His foot caught a rock and he stumbled and almost fell. Recovering, he looked up to see fleet-footed Danny dodge down the steps, his dark clothes merging with his shadow as he flitted away. He cursed under his breath. Of course Danny wouldn’t wait up.

The pressure on Jordan’s chest grew worse as he tripped over another unseen obstacle in the dark. The buildings reared up around him, surrounding the open lot as he hit the ground hard. His breath coming in gasps, he got up, ignoring the pain in his knee. He started limping to the stairs, just a few yards away and the pain faded.

He reached the top of the stairs in time to see Danny descend into the gulley on the far side of Myers Avenue. Jordan knew he’d head for the rubble ruin of an old house and hide out there. Anywhere else would be too exposed. Around him, he could hear sounds of the town stirring, checking on the commotion.

Jordan leaned on the metal handrail, feet gliding down the concrete steps as they barely caressed the tread before moving on to the next. His knee, the sore one, buckled a bit when he reached the landing, but he accelerated toward the street and dark open spaces where he could hide until things chilled.

In five strides, Jordan was up to his top speed, legs chugging as fast as he could make them go. His footsteps echoed off the burnt red brick wall of the garage on his left and his gasping breath sounded huge in his ears.

He was nearly at the street when a shadow exploded from the last doorway of the garage and slammed into his shoulder. Jordan felt his feet leave the ground and, almost instantaneously, tasted the chalky dust as he slammed into the ground, stunned. The weight of a rent-a-cop pinned him down.

“Gotcha, ya little punk!”

In the distance, Jordan thought he could hear Danny laughing and the bottom dropped out of his stomach. He blinked furiously and clamped his jaw tight and thought of his mother.

Katie was ignoring Poppa Pete.

She sat at the dinette that filled the breakfast nook of her grandfather’s little A-framed house. The dinner dishes sat at the other end. One her chores that she hadn’t done today, to scrape the scraps of into the dog bowl and wash them. The dog, Rick, a black lab, lay across her feet, waiting lazily for a pork chop bone. Her grandfather was sitting in his chair, a battered old brown leather thing, pretending to read a book under a dim lamp. She could feel the weight of his gaze.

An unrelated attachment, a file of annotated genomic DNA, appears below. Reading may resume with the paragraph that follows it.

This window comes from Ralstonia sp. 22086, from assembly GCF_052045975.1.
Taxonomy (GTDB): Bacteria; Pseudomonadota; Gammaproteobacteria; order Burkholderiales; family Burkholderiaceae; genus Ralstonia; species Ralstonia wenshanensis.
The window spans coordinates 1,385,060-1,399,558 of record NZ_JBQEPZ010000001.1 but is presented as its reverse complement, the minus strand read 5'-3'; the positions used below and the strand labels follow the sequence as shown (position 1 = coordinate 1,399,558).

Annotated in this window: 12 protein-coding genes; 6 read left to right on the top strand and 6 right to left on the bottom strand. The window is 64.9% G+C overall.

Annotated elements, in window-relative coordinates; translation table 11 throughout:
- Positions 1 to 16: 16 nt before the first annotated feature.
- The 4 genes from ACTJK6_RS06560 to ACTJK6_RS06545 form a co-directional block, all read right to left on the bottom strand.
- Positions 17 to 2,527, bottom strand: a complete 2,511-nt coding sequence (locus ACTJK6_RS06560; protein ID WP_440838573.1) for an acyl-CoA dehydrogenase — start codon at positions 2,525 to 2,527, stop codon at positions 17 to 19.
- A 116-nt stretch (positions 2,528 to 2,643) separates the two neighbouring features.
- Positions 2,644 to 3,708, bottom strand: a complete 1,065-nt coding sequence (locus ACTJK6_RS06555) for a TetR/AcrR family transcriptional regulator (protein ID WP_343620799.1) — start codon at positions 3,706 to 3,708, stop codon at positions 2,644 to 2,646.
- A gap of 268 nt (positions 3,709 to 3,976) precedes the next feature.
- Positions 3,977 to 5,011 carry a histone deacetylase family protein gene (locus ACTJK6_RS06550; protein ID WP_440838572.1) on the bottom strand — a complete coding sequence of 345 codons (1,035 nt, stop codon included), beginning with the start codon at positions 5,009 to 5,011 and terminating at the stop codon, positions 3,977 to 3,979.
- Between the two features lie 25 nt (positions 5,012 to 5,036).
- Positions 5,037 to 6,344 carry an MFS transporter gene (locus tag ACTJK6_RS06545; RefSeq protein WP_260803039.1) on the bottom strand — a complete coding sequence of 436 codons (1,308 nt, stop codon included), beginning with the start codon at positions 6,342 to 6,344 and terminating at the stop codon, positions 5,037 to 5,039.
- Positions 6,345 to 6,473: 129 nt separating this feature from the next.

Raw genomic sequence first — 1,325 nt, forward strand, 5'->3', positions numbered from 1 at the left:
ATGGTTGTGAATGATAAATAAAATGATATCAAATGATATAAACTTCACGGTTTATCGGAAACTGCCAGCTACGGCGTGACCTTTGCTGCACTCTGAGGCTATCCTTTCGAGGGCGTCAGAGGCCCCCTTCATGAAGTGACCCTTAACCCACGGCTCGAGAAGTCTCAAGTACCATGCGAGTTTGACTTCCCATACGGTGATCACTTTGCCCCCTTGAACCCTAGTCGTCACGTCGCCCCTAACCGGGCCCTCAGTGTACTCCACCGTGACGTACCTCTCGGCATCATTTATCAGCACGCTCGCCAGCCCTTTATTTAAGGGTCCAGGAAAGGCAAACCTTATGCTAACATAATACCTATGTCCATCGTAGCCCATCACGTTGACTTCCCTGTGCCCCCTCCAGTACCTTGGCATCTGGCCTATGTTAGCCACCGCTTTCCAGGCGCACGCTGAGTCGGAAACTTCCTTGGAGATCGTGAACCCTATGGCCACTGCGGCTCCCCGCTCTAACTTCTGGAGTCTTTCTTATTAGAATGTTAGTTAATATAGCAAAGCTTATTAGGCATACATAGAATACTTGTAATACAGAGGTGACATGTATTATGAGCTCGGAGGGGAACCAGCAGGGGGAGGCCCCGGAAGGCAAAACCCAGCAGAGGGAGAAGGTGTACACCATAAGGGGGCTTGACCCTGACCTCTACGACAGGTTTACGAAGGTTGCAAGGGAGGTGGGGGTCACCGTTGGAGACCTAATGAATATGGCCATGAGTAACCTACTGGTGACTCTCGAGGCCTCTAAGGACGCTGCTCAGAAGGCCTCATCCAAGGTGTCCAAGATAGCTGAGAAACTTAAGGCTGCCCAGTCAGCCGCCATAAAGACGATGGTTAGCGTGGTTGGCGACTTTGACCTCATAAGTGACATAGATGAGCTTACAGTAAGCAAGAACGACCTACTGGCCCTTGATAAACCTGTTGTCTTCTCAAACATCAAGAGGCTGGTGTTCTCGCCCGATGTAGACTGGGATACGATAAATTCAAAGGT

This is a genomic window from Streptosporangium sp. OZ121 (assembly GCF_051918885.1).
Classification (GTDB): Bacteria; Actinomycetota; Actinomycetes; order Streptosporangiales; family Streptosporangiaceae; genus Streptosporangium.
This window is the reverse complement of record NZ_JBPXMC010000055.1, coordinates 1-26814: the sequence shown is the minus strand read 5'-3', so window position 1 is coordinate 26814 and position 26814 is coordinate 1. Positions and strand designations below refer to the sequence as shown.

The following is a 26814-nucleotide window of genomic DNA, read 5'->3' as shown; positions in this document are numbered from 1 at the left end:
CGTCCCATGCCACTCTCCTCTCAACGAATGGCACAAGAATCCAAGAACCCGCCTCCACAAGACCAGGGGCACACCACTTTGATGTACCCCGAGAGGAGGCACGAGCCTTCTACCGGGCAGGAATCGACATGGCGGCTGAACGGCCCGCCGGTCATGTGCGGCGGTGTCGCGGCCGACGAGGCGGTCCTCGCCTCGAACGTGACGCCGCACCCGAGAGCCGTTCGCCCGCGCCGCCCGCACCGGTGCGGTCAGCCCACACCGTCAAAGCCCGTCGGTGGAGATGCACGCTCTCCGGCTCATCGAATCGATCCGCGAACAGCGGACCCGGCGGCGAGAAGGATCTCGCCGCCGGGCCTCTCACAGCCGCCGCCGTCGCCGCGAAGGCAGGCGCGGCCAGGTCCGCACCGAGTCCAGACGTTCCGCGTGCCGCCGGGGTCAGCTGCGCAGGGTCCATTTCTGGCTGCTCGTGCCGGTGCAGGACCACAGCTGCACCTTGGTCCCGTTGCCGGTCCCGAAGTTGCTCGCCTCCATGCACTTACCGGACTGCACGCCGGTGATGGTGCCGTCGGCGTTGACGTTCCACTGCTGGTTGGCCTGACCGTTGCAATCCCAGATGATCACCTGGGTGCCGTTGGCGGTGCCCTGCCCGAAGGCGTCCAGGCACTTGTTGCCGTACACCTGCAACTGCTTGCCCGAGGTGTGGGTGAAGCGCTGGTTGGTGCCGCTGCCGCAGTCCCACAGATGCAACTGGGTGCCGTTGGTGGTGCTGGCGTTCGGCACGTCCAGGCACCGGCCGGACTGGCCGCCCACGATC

Katie looked down at her algebra book and sighed. It was gibberish, a and b and x and the quadratic equation to figure out something she didn’t care about in the first place. She turned up her music and closed her eyes as sound flooded into her brain via the two white earbuds. Her head started move, then her shoulders, until her entire upper body swayed.


She knew she should say sorry and make nice. Promise it wouldn’t happen again, except she’d promised that the last time, too. Poppa Pete would be disappointed and firm, telling her she couldn’t just wallop a kid just because they were laughing at her, at her mom, wanted to know if she knew where they could score some weed. Oh, that’s right, your mom’s a methhead, never mind.

But she had. Again. Hit him as she could but Danny dodged and just laughed at her when the teacher grabbed her before she could tackle him, shut his smartass mouth.

This time the school called the cops, who called Child Welfare, who called Poppa.

Unacceptable behavior, Mr. Archer. Katie isn’t allow to attack other students, we understand she’s in a difficult position until her mom gets out of jail, but you assured us that you would be able to keep Katie out of trouble until her mother returns.

Katie unclenched her hands as tears burned behind her closed eyelids. Four months. Mom would be back in four months. Clean because there were no drugs in prison. Katie’s mom promised, every time that Katie made the trip up to the Denver Women’s Correctional Facility. Her mom said she was in the 12-step, that it would be different this time, baby girl.

Katie wanted to believe her, so much that it made her hurt.

She felt Poppa’s hands on her bony shoulders. She hadn’t heard him move over the music. Wordlessly, his powerful miner’s hand gently worked into the tissue, thumbs pressing gently along her neck. A shudder went through her as she thought about how she let him down. He’d never condemn her and that was worse than if he yelled.

Like the granite of the Front Range, he was the only solid foundation she had in her life and she wanted desperately to make him happy, to make up for her mom. He’d stepped into the void to be a surrogate dad and he never once lied to her. He spoke in a gruff voice when he spoke at all, but if he said that he was doing something, it got done.

She felt a squeeze from the hands and a pat on her shoulder as they stopped the rhythmic motion. She opened her eyes and saw him limp across the room, headed for bed. He stopped and made eye contact. He made a motion like removing the ear pieces.

Katie pulled the right earbud.

“You’ve got dishes?”

She nodded and lifted her hand up to reinsert the music.

“Good girl.” He began to turn, stopped and turned back.

Katie’s hand ceased its upward motion.

He stood there for a moment as though he wanted to add more and his eyes were filled with sympathy.

“I believe in you, kid. You know that?”